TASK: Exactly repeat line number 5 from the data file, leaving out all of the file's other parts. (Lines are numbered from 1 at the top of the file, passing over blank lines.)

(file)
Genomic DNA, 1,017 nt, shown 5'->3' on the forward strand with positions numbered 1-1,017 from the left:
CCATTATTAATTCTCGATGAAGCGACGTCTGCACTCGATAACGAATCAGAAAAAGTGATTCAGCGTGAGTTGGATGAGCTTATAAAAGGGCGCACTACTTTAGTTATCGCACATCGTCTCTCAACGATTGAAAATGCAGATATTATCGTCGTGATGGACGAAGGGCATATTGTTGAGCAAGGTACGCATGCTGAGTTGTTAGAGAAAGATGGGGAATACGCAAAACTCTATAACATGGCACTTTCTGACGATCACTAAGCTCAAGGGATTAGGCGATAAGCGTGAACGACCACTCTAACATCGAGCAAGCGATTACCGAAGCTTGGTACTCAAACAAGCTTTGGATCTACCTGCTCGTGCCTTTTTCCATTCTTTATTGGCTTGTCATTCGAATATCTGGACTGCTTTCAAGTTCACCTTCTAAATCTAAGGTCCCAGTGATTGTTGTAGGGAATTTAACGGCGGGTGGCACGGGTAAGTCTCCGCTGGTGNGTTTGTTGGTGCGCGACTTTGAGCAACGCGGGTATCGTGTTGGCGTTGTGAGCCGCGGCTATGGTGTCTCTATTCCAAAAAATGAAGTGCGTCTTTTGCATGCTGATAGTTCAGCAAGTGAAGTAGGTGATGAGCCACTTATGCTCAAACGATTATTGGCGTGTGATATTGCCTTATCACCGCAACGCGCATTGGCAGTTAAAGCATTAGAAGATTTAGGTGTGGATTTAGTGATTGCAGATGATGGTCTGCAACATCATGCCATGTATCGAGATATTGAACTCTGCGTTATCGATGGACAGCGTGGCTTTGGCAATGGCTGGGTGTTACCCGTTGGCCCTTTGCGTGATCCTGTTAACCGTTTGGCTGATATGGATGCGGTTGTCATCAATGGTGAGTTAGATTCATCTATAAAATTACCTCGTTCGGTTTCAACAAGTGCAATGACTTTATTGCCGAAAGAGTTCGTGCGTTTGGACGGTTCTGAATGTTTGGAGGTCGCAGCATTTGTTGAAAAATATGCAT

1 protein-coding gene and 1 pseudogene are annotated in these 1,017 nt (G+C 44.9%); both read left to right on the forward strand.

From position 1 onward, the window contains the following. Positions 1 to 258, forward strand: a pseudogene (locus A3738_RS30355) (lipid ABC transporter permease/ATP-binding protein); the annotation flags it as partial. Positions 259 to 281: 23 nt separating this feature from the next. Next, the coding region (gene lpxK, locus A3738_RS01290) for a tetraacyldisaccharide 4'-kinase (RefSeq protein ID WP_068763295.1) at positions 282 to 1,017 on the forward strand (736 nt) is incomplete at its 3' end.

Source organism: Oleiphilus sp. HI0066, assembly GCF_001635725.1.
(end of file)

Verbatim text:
Source organism: Oleiphilus sp. HI0066, assembly GCF_001635725.1.